A fateful meeting with a mysterious stranger inspires Pee-wee Herman to take his first holiday ever in this epic story of friendship and destiny.A fateful meeting with a mysterious stranger inspires Pee-wee Herman to take his first holiday ever in this epic story of friendship and destiny.A fateful meeting with a mysterious stranger inspires Pee-wee Herman to take his first holiday ever in this epic story of friendship and destiny.
Pee-Wee Herman has never left the small town of Fairville, but after meeting actor Joe Manganiello (playing himself in a hilarious self aware performance), he's convinced to head East on a journey to New York for Joe's birthday party. Along the way he meets an assortment of colorful characters that help break him out of his sheltered existence.
The makeup department deserves an Emmy or Oscar (or whatever awards Netflix movies qualify for) for the job they did to Paul Reubens. The man is 63, and in real life, looks about his age. But in this film he only looks slightly older than he did back in the 80s. His voice has gotten a little bit raspier, but that's to be expected. Reubens himself is back in character, fully committed (surprisingly he hasn't been yet), and giving it his all.
The supporting cast is also consistently wonderful. Similar to any other Pee-Wee Herman project, almost all the characters, whether they're harboring deep secrets or not, smile and wave, giving off that 50s Leave it to Beaver "everything is great" attitude. Every performance is over the top, but they're all perfect. Diane Salinger from Big Adventure returns, this time playing a kooky pilot, and she gives it her all in a manic and memorable cameo. Character actor Hal Landon Jr. is similarly insane as a farmer that is simultaneously sheltering his nine daughters and trying to marry them off to strangers.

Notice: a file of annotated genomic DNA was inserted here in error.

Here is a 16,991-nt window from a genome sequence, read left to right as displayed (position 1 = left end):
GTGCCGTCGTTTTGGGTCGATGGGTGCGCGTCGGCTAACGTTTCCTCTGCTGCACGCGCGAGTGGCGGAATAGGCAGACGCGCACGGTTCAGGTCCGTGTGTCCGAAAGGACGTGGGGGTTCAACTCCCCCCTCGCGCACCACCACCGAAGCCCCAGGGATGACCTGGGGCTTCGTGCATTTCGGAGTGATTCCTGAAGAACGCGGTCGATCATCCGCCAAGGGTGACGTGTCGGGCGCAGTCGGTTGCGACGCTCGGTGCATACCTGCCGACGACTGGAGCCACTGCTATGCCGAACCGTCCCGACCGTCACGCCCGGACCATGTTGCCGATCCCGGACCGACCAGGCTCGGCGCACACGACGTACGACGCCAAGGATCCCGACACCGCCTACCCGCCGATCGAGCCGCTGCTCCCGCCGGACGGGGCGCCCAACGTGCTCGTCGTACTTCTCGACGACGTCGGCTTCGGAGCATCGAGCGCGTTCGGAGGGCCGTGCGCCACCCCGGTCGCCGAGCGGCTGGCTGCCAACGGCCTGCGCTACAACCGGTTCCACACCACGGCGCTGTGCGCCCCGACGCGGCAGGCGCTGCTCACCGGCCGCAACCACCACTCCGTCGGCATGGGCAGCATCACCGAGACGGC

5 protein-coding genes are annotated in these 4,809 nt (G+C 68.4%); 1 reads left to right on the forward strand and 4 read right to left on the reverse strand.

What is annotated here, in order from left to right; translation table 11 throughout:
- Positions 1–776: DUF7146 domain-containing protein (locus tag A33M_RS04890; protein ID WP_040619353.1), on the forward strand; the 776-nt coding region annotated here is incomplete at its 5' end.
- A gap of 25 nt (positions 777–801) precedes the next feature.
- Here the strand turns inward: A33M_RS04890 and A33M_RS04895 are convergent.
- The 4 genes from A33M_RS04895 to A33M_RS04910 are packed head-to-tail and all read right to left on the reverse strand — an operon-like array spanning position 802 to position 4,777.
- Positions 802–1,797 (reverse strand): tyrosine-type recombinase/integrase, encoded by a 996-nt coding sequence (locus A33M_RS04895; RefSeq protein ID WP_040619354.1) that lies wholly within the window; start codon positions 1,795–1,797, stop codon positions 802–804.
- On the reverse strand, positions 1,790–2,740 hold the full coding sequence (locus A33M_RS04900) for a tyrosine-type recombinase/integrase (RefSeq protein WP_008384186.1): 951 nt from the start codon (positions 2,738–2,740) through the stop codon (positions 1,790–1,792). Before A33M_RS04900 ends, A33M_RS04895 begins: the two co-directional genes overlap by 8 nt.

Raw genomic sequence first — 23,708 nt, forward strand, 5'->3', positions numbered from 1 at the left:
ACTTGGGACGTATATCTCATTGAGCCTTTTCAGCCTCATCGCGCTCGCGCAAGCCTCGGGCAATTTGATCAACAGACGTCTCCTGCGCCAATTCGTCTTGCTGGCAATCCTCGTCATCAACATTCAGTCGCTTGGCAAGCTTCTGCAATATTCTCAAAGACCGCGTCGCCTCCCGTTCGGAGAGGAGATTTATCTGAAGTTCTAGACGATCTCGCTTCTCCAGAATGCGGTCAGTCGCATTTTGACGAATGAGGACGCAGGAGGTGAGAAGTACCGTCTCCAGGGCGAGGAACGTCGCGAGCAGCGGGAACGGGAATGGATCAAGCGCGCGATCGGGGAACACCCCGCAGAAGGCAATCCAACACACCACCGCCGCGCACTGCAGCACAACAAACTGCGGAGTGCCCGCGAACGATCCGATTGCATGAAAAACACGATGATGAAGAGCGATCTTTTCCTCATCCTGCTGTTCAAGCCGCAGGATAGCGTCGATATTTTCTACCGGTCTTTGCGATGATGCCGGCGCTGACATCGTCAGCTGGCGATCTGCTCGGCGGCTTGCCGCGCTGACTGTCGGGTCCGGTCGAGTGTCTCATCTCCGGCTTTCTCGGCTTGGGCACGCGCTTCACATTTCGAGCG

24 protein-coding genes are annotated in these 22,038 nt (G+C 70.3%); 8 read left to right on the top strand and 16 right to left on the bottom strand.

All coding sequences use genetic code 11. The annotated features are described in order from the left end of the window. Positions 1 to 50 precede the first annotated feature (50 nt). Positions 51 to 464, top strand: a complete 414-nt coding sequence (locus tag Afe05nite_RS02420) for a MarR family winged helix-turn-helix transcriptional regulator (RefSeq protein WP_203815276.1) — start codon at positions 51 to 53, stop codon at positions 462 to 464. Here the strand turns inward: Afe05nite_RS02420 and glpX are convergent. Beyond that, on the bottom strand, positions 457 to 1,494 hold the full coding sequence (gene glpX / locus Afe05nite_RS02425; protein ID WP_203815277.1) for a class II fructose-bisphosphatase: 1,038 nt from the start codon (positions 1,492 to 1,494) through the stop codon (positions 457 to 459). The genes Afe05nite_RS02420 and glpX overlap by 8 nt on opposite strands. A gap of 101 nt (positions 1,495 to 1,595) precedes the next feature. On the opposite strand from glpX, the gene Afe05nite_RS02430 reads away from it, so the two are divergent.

The biggest fault in the film is that it feels somewhat disconnected. The locations Pee-Wee ends up in are all amusing, but at times it just seems like a series of scenes not really leading to Pee-Wee's final goal. On the plus side, at times when the plot seems to really be getting lost, Pee-Wee mentions again where he's going, and how far he has to go bringing it back on track. In general, the journey to Joe's party and to find himself, is not as compelling as Pee- Wee's journey to find his bike. It would be much easier not to compare Big Adventure and Big Holiday, if they hadn't clearly modeled the latter on the former.
Kids will enjoy it for it's over the top cartoonish qualities, and the adult Pee-Wee fans will enjoy the exact same thing, in addition to all the ironic winks at the audience that the kids don't notice. If you're a fan of Pee-Wee Herman at all, then this will be a treat for you. It looks to the first feature film for guidance, but Holiday is it's own unique movie, full of the typical quirky charms you would expect from Paul Reubens. The best moments here don't equal the fun climax of Big Adventure, but it's still consistently amusing, never boring, and at times laugh out loud funny. And it's a heck of a lot more charming than Big Top Pee-Wee.
My rating: *** out of ****. Contains mild language and some mild sexual innuendos.
- Mar 18, 2016